Alcohol and Marijuana: Not Necessarily Enemies
After recreational marijuana was legalized in Washington and Colorado, there was a good deal of worry from alcohol retailers and producers that business would suffer due to business shifting to marijuana sales.
This was such a worry that it led the Brown-Forman Corporation (NYSE: BF.B, BF.A) to note in its 10-K report filed with the United States Securities and Exchange Commission that marijuana was a potential threat to business. Brown-Forman manufactures many top-selling brands of liquor, including Jack Daniel’s, Woodford Reserve, Southern Comfort and Finlandia.
According to recent numbers, though, this turned out not to be the case at all. Colorado alcohol sales actually seem to be rising in tandem with the sale of recreational marijuana. This was not a delayed effect either—the same year that marijuana became available for sale in the state, there was a year-over-year increase in Denver’s alcohol sales of 6.7 percent. The previous year only saw a 3.9 percent increase.
The cannabis tourism industry in Colorado is thought to be one of the factors that helped the alcohol industry. Marijuana tourism has been booming, with companies like High Country Cannabis Tours offering their services throughout Denver and Aspen and The MaryJane Group (OTCQB: MJMJ) offering services in Denver, Silverthorne and Colorado Springs.
These are not your typical hospitality providers. HCCT offers tours around shops and growers, but also marijuana-friendly accommodation services, growing classes and workshops about the various aspects of the plant. The MaryJane Group provides canna-lodging with amenities such as meals, drinks, smoking devices and social cannabis common areas.
Colorado saw the sales of recreational marijuana increase $7.6 million from May to June of 2015, bringing the state to a sales high. As this is a record for the industry, it will be interesting to see how the sales numbers stack up to last year’s once the summer tourism season has concluded. In 2014, Colorado tourism as a whole actually hit record numbers, with a total of 71.3 million visitors spending $18.6 billion.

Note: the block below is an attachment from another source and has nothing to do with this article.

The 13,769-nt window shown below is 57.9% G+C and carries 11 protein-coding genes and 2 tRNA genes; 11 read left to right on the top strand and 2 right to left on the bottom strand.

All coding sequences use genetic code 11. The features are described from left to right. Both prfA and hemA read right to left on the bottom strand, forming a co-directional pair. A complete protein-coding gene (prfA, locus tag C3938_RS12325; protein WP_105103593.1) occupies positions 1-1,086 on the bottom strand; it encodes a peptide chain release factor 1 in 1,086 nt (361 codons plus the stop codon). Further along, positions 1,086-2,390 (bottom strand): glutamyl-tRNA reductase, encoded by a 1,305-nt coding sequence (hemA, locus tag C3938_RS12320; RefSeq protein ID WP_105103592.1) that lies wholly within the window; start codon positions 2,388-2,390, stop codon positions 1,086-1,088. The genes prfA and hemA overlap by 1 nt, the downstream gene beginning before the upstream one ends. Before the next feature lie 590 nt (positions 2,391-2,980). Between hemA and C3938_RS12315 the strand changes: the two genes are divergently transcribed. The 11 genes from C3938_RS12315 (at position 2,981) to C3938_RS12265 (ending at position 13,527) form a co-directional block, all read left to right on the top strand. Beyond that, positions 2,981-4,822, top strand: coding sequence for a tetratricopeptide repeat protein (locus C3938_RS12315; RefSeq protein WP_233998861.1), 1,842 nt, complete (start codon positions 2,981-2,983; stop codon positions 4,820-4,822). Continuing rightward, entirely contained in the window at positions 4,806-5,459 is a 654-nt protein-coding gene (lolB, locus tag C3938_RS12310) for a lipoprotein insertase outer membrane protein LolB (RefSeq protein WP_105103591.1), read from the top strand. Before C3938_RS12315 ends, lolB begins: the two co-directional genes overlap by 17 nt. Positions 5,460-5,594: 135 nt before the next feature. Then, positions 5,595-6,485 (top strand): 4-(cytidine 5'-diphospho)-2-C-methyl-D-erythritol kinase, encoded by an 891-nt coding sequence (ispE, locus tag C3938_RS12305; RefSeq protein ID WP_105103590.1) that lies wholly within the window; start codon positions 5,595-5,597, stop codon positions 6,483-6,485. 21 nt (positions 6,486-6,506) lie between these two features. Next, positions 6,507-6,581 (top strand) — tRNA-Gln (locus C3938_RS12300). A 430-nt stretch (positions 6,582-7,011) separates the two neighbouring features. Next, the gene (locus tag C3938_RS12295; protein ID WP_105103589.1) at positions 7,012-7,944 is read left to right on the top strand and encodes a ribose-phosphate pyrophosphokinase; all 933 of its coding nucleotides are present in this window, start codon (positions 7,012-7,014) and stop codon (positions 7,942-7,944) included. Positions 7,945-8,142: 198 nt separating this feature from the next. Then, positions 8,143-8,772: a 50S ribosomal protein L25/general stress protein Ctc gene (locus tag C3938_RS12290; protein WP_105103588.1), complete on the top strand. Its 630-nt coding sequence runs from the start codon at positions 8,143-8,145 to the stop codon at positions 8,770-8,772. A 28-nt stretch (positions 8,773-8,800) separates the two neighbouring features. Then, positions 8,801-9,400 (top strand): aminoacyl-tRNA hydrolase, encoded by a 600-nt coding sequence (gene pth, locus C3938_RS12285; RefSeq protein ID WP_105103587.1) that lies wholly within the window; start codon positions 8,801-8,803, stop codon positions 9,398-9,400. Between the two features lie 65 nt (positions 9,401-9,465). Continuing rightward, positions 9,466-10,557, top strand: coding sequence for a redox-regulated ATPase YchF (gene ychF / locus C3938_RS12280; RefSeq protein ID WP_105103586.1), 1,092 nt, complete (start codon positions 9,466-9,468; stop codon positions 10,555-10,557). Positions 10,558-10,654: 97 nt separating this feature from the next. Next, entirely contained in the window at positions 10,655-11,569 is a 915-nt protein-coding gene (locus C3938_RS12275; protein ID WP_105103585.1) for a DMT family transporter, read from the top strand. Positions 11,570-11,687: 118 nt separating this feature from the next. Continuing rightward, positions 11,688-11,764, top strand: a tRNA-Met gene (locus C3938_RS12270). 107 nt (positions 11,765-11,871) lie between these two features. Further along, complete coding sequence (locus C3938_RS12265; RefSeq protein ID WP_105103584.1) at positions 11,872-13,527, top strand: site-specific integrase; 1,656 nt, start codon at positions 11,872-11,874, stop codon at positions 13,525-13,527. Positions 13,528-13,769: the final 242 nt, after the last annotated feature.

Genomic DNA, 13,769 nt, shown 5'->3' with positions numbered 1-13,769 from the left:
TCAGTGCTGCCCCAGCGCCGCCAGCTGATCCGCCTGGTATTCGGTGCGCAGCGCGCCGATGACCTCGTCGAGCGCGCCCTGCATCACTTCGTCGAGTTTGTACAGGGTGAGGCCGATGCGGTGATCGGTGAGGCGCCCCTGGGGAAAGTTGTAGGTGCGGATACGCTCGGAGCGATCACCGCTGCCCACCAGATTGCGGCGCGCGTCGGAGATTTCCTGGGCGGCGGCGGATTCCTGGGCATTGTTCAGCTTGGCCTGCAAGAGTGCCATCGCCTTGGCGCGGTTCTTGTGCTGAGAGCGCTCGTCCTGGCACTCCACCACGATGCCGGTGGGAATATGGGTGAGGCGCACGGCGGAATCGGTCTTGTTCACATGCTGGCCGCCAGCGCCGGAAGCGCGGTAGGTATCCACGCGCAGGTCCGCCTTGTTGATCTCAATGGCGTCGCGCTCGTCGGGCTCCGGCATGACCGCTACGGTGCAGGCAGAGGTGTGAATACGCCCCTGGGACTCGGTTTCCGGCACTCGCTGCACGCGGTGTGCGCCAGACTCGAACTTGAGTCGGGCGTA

This massive influx bolstered many industries, including alcohol. Justin Martz of Mr B’s Wine & Spirits in Denver explained to The Guardian that the sale of marijuana has actually ended up being a “non-issue,” and that “if anything it’s kind of helped us.”
While this increase has been seen almost across the board, there is a lingering long-term worry: as recreational legalization spreads, the newly generated marijuana tourism will fall off. This would deflate both marijuana and alcohol sales figures, perhaps even revealing that marijuana has actually moved in on alcohol’s sales.
According to Marijuana Business Daily, Harry Schuhmacher likened this to the legalization of the lottery. As the publisher of Beer Business Daily and Wine & Spirits Daily, he noted that the markets would be going after the same money, like how a “guy used to go into the convenience store to buy a 24-pack … . Now he buys two lottery tickets and a 12-pack.”
While Washington numbers are not in just yet, it is not out of the realm of possibility that something akin to Colorado’s results could be mirrored as there is a similar, though not quite as robust, tourism industry. However, the fairly recent privatization of alcohol and liquor sales in the state could skew the numbers a bit and will not be quite as telling with regard to their relationship with marijuana.